With the March 16, 2020 effective date of the new rule interpreting joint employer status under the Fair Labor Standards Act (“FLSA”) almost upon us, employers should brush up on the updated guidance and review their relationships with workers to ensure compliance. Otherwise, they may face the expensive possibility of being held jointly and severally liable under the FLSA for all of the hours the individuals worked in the workweek, including hours worked for a different company.
The New Rule
A joint employment relationship may arise under two potential scenarios.
Scenario 1: one company employs an individual to work and a second, independent company also employs the individual or simultaneously benefits from that work.
A four-part balancing test analyzes whether the putative joint employer actually exercises control, directly or indirectly, in one or more of the following ways:
- Hiring or firing the employee;
- Supervising and controlling the employee’s work schedule or conditions of employment to a substantial degree;
- Determining the employee’s rate and method of payment; and
- Maintaining the employee’s employment records.
The power or reserved right to exercise this control may be relevant to the joint employer determination, but it will not confer joint employer status where there is no actual exercise of control and none of the other factors is present. Additional factors also may be relevant if they indicate whether the putative joint employer exercises significant control over the terms and conditions of the individual’s work. As with most balancing tests, no single factor is dispositive, and the weight of each factor will vary depending on the circumstances.
In contrast to the four (or more) factors that may inform the determination of joint employer status, certain other factors are definitively not relevant under the revised FLSA regulations—namely, those assessing an employee’s economic dependence on the putative joint employer, including:
- Whether the employee is in a specialty job or in a job that requires special skill, initiative, judgment or foresight;
- Whether the employee has the opportunity for profit or loss based on his or her managerial skill;
- Whether the employee invests in equipment or materials required for work or the employment of helpers; and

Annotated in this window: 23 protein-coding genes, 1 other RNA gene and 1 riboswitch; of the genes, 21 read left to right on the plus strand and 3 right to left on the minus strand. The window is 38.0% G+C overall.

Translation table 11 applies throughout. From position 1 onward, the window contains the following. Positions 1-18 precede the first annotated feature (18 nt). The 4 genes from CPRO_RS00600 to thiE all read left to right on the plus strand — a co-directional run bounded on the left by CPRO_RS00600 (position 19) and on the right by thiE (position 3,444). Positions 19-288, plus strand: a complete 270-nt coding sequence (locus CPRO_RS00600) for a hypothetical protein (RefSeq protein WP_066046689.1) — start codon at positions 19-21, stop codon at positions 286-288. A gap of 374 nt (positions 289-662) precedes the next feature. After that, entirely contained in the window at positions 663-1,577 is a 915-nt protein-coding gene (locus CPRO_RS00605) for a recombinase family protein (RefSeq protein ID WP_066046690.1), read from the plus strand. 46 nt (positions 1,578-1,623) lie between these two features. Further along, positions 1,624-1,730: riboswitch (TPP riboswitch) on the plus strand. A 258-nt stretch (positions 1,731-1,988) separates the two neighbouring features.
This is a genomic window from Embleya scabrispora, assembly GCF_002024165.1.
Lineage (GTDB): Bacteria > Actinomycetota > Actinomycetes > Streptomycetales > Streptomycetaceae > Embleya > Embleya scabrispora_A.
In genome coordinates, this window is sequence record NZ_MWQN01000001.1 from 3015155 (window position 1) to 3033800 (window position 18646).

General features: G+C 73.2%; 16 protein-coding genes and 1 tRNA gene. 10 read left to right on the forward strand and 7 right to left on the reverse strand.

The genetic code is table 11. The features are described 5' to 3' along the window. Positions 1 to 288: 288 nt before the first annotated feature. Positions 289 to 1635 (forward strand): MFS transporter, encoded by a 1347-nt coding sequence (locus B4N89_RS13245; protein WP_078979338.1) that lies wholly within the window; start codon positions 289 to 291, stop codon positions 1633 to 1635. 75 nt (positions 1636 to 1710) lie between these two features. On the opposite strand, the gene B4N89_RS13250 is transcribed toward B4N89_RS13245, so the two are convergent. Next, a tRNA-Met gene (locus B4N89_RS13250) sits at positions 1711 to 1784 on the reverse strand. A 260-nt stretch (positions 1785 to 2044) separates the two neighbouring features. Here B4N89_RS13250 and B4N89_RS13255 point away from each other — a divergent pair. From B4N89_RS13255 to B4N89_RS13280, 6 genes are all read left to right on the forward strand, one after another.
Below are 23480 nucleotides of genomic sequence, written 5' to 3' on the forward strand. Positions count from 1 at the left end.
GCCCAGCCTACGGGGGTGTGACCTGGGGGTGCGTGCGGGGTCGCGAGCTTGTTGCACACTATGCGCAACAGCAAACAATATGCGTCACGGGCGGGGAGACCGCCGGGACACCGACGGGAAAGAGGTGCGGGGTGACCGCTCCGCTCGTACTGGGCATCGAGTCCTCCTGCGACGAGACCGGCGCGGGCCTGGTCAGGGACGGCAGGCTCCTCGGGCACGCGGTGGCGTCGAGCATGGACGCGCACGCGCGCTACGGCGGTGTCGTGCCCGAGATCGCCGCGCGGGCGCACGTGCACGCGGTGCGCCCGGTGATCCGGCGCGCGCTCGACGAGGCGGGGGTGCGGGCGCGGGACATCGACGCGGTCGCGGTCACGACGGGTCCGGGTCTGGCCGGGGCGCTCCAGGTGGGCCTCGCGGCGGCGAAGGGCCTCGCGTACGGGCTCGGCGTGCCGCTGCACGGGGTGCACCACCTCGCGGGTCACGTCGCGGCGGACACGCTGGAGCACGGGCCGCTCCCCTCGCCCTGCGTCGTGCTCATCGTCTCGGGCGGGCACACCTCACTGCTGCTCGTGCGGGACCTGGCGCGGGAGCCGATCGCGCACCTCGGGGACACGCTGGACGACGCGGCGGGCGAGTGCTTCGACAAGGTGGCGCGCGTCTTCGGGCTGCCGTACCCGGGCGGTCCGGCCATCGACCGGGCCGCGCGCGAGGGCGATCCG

- The number of contractual relationships the putative joint employer has entered into to receive similar services.
Nor do any of the following contractual arrangements or business practices make FLSA joint employer status any more or less likely:
- A particular business model (including a franchise model);
- Entering into, monitoring, and enforcing contractual agreements requiring the employer to comply with specific legal obligations or to meet certain health and safety standards, and requiring inclusion of such policies and standards in an employee handbook (e., mandating compliance with the FLSA and similar laws, institution of sexual harassment policies, and implementation of workplace safety protocols and training);
- Entering into, monitoring, and enforcing contractual agreements with the employer requiring quality control standards;
- Providing the employer a sample employee handbook or other forms to the employer;
- Offering an association health or retirement plan with the employer;
- Allowing the employer to operate a business on the putative employer’s business; and
- Jointly participating in an apprenticeship program with the employer.
Scenario 2: one employer employs a worker for one set of hours in a workweek, and another employer employs the same worker for a separate job in a separate set of hours in the same workweek. In this scenario, each employer may disregard all work performed by the employee for the other if they act independently of each other and are disassociated with respect to the employment of the employee.
By contrast, employers that are sufficiently associated with respect to the employee’s employment must aggregate all hours worked for each in determining their respective compliance with the FLSA. “Sufficient association” between two putative joint employers turns on whether:
- There is an arrangement between them to share the employee’s services;
- One employer is acting directly or indirectly in the interest of the other employer in relation to the employee; or
- They share direct or indirect control over the employee.
Employers that are sufficiently associated will be jointly and severally liable for compliance with the FLSA (including overtime) for all hours worked by the employee in a particular workweek by any of the associated joint employers. However, each joint employer may take credit toward minimum wage and overtime payments by the other.
Under both scenarios, the key to the joint employer analysis is the putative joint employer’s sufficient control over the employee or sufficient association with the employer, and either scenario can potentially lead to unanticipated liability for overtime based on aggregated hours about which a putative joint employer may not have even been aware. To mitigate against a finding of joint employer status, employers should carefully consider existing (or potential) situations in which they may come into contact with other employers’ workers or where their own workers may be coming into contact with other employers. This should include a review of any contractual arrangements for the performance of work or provision of services (whether with entities providing workers or individuals). By identifying these situations, a potential joint employer may then make informed decisions about how to manage the risks: either by treating a situation as joint employment and tracking and paying for work time accordingly, or by potentially reducing the amount of control or association to lessen the risk of a joint employment finding.